LivePage eases complex Web content management

If your agency has a small World Wide Web site with fairly static pages, you can probably get by without any special programs for managing its content. But if you've got a large site with content that changes frequently, you'll want to consider moving to a Web content-management program.

LivePage Corp.'s LivePage Enterprise, just released in Version 2.0, goes far beyond simply converting documents to Hypertext Markup Language. Like Vi-gnette Corp.'s StoryServer—the market-leading content manager—LivePage stores data in a relational database and serves it to the Web site on demand.

There are, of course, performance and security benefits to storing data in an enterprise-level database rather than simply leaving the data in documents in Web server directories. But there are other important benefits: First, Web page content can be custom-tailored for individual users from the same data set. Second, those who are running multiple Web servers will be able to rely on well-tested and reliable replication tools. No longer will users find different data depending upon which Web server they happen to be routed to, as is often the case when Webmasters update content manually.

LivePage Enterprise has four main components: Manager, Administrator, Content Server and Personal Content Server. It did strike us that these tools could be better integrated, but we found each module easy to use.

The LivePage Manager offers a display very similar to Microsoft Corp.'s Internet Explorer. A contents tree in the left-hand panel offers an easy-to-navigate view of the site. To the right is a set of tabs you can use to select whether to have the Manager display general information, children pages, graphics, links or a preview of the page. If you want to view a page as it actually appears in a browser, you can simply highlight it and then click on the Browse button in the toolbar. Manager also includes an HTML editor and tools for creating and checking hyperlinks.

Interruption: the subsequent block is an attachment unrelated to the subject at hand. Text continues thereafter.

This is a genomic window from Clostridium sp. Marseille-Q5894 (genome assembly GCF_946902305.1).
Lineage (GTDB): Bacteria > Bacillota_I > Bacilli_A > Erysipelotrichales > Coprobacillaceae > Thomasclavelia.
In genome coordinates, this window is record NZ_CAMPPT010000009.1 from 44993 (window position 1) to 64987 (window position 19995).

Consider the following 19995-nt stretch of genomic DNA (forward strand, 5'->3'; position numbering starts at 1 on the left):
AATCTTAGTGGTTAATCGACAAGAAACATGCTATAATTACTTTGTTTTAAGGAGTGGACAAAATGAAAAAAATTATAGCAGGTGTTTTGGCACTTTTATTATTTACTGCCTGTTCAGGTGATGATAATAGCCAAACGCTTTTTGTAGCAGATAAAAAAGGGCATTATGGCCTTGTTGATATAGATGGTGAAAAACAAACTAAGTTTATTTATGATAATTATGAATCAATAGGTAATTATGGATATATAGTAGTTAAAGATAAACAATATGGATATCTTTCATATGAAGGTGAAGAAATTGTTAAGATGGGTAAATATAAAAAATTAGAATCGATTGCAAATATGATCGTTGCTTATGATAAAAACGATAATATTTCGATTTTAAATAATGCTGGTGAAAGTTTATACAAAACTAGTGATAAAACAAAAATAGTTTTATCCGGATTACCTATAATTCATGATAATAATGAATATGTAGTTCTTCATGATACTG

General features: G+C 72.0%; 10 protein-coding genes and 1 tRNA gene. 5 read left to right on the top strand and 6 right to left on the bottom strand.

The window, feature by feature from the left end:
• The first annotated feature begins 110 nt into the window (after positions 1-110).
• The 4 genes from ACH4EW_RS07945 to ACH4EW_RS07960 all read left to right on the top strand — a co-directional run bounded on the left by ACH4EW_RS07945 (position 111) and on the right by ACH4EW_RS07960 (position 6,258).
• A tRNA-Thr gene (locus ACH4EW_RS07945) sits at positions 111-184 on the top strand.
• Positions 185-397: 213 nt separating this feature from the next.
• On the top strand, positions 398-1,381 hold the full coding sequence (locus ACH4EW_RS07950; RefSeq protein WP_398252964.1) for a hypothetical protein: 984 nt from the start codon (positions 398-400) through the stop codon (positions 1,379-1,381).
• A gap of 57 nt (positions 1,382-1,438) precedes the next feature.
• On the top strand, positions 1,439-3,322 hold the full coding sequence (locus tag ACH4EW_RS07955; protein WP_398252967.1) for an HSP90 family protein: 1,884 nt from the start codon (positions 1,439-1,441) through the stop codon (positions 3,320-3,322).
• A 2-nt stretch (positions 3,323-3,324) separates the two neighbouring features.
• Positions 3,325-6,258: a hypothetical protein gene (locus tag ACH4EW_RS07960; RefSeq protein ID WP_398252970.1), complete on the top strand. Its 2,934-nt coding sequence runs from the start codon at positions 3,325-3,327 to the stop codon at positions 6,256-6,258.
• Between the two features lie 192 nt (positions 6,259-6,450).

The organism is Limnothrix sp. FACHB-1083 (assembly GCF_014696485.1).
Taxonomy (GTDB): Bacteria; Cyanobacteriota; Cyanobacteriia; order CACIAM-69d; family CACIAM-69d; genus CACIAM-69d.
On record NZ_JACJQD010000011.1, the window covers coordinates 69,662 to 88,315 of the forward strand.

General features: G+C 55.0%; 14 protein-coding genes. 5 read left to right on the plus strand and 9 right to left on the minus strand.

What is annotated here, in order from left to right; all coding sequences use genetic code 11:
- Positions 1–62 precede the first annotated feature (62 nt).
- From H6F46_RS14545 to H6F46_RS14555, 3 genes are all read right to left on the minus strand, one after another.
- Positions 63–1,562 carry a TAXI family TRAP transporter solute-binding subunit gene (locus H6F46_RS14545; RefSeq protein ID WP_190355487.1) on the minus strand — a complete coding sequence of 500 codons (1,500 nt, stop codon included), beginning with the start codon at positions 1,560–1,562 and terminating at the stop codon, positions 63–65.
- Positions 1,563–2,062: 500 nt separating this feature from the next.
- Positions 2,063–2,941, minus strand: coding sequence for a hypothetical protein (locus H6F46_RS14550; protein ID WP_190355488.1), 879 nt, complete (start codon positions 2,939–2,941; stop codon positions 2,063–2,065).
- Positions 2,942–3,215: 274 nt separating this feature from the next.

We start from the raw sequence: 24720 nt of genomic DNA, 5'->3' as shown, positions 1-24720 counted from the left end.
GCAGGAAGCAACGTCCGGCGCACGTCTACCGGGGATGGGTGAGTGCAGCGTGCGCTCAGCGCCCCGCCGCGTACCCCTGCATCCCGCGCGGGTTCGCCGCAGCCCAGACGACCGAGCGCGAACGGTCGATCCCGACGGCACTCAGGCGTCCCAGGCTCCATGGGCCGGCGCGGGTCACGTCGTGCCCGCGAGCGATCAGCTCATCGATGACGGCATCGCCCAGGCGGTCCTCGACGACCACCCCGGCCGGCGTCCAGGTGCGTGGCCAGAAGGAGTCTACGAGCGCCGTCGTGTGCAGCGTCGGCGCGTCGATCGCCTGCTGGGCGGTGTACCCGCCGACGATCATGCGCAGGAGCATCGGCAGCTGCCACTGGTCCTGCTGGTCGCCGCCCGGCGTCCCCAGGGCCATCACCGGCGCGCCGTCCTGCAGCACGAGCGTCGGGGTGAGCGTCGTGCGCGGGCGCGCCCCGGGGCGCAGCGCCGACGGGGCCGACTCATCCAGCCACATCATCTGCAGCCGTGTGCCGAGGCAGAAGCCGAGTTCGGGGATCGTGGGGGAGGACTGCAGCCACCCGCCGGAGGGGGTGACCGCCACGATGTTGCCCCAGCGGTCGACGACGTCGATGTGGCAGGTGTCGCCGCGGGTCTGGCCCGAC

What's more—and this is especially important for those with large Web sites—LivePage Manager includes powerful search tools. You can search for a character string, or you can link multiple search terms with Boolean operators. Either way, Manager will return a list of pages ranked according to relevancy. Also welcome is the program's new global search-and-replace utility, which makes it easy to update the content on even very large sites.

The LivePage Administrator module offers tools for managing LivePage documents and users. The site administrator can assign varying access rights to users, including browsing (read-only) rights, editing rights or administrator rights. As noted above, LivePage also allows administrators to personalize content for users. You might, for example, specify that users with the highest security level see additional pages when they call up a document. Those users who have editing rights will be able to change documents, and the changes will be immediately available to other users.

Finally, LivePage includes two server components: Content Server and Personal Content Server. The Content Server delivers pages to your Web server from LivePage documents created in Manager and stored in your SQL server. This server requires Windows NT to run. The Personal Content Server does basically the same job, although it works only for a single workstation. This server can run on either Windows 95 or Windows NT.

In addition, Version 2.0 offers optional validation of documents for HTML code and integration of the LivePage Manager with other authoring tools using Object Linking and Embedding automation. LivePage also has extended its format support such that all modules now support XML, HTML and SGML, and the Content Server now supports Active Server Pages. Finally, a new Web Style Wizard makes it easier to change the look and feel of LivePage documents.

LivePage currently is available only for Windows NT servers, although versions for Linux and Sun Microsystems Inc.'s Solaris are under development. And the program can be used with a wide range of relational databases, including IBM Corp.'s DB2 2.1 or higher, Microsoft's SQL Server 6.0 or higher, Oracle Corp.'s SQL 7 or higher, Sybase Inc.'s SQL Server 10 and 11, and Sybase SQL Anywhere 5.0 or higher.

LivePage Enterprise is, in short, a highly scalable solution for enterprise-level Web sites that need the security and reliability offered by an architecture built on the foundation of a tested relational database. LivePage Enterprise offers the same basic capabilities as Vignette StoryServer, but LivePage's base price of $8,000 is well below that of StoryServer. Also, LivePage supports the conversion of documents from Standard Generalized Markup Language—a feature missing from Vignette that may be important to some agencies.


LivePage Corp.(519)

* Price and Availability: Available on the open market for $8,000 per server or $10,000 for unlimited-access licenses over the Internet. Intranet pricing is either $20 per user or $10,000 for unlimited users.

* Remarks: LivePage Enterprise 2.0 is a powerful yet surprisingly easy-to-use enterprise-level Web site content manager. The program works with a relational database to deliver custom content to users accessing the site with a browser.

* Final Score: Very Good


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